How family courts are skewed against women

How family courts are skewed against women
Photo by Bill Oxford on Unsplash
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The last few years have seen the growth of groups who call themselves "Men's Rights Activists." These are often men who think feminism has gone too far and now men are the oppressed group. Some of their favorite issues are poor incels, circumcision, rape laws run amok, and of course, that the family court system is biased against men.

While the general public has mostly dismissed these rallying cries as misogynistic and ridiculous, though incels seem to garner a bit too much sympathy for comfort, somehow the idea that the family court system is biased against men has stuck. Maybe it's because that myth is actually based on a patriarchal idea that women are natural caregivers who should be home with their children. In reality, the family court system, like most systemic systems, is biased against women and mothers, and regularly rewards abusive men.

One way the myth that family courts are biased against men is the misuse of statistics. While it is more likely that women get custody of children after a divorce, about 68-88 percent across jurisdictions, 91 percent of custody agreements are decided without any court interference and in 51 percent of child custody cases, both parents mutually decided that the mother would have full custody.

How can courts be biased when they're not even involved? Additionally when a judge gets involved and awards the mother custody, it's often based on outdated gender stereotypes or the assumption that men don't want full custody (that's not exactly a feminist victory).

Men's Rights Activists will use the fact that women usually get full custody of children as proof that the system is biased against men without including the context that most men don't fight for full custody. It's also important to note that an arrangement with mothers having full custody doesn't mean fathers never get to see their children. Mothers are often awarded full physical custody so that children aren't shuffling between homes during the school week.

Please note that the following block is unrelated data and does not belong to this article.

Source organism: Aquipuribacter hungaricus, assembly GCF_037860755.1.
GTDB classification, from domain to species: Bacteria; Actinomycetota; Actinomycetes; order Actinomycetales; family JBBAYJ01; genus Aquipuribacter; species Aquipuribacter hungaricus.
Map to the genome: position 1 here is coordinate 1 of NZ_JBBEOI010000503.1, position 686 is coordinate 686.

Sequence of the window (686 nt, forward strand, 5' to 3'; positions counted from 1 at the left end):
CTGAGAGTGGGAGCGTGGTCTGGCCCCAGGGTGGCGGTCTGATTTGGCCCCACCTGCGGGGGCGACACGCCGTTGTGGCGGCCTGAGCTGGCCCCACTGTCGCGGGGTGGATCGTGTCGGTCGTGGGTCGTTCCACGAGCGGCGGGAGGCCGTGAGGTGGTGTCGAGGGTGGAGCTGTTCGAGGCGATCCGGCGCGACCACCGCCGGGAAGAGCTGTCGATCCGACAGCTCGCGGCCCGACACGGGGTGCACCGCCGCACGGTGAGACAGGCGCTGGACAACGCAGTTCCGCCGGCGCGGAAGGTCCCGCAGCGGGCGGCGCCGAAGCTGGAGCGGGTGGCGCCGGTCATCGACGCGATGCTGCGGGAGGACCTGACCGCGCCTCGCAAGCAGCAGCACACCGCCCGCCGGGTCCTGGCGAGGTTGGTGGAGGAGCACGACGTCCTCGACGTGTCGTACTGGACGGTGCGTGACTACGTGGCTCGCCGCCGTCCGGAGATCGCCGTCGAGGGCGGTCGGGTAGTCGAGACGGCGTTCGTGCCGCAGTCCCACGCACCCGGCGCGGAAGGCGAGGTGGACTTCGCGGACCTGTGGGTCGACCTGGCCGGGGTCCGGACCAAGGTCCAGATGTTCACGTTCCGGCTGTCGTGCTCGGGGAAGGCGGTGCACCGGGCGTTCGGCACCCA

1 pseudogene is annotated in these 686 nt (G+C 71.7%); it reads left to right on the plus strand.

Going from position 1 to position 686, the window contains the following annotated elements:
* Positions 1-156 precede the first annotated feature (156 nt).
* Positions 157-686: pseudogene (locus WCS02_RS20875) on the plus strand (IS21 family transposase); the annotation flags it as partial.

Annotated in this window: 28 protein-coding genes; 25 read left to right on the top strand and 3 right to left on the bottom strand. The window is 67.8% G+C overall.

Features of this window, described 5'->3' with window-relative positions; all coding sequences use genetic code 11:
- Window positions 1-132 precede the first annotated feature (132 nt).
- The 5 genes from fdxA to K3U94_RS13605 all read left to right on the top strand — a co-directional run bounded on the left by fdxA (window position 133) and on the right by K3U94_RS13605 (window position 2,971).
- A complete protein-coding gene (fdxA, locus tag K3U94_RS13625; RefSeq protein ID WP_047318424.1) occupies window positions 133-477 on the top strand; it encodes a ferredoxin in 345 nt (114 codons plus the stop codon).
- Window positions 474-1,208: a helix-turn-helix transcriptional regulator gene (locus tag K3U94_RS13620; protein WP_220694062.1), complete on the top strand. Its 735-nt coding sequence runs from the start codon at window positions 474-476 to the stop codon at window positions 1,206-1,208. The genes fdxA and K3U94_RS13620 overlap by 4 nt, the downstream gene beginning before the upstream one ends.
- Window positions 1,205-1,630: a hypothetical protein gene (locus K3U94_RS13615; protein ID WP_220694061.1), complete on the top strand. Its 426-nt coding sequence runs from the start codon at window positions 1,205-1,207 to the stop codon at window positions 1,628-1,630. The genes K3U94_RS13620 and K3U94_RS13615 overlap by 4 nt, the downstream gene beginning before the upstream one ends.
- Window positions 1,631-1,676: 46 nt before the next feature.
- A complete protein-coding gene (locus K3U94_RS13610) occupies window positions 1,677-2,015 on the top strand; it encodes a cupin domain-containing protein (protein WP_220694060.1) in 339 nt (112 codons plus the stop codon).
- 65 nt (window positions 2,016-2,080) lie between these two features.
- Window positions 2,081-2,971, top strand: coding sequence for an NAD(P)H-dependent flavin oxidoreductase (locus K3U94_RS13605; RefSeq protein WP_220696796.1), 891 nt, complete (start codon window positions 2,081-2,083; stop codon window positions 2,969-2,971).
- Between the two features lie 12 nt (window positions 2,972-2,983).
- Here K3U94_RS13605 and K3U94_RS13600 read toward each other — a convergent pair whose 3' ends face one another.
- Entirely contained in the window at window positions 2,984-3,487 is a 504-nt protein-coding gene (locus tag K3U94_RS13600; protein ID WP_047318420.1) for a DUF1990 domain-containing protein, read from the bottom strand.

Women are more likely to get custody, which means they're also more likely to get child support orders — a fact that, of course, serves the myth that the family court is biased against men. I'm sure you've all seen narratives about women spending their exes money meant to support children. Unfortunately, despite the orders, only 44 percent of child support orders are collected in full and about 30 percent of those owed child support received no payments at all. Single parent households are more likely to be headed by women and more than 30 percent of households led by unmarried women live in poverty (compared to 15 percent of households led by unmarried men).

Unfortunately, when one considers divorce cases where there is actually abuse, we do see there is family court bias — in favor of fathers. Many of the custody cases that go to trial involve domestic abuse of some kind. These are called "high conflict" divorces.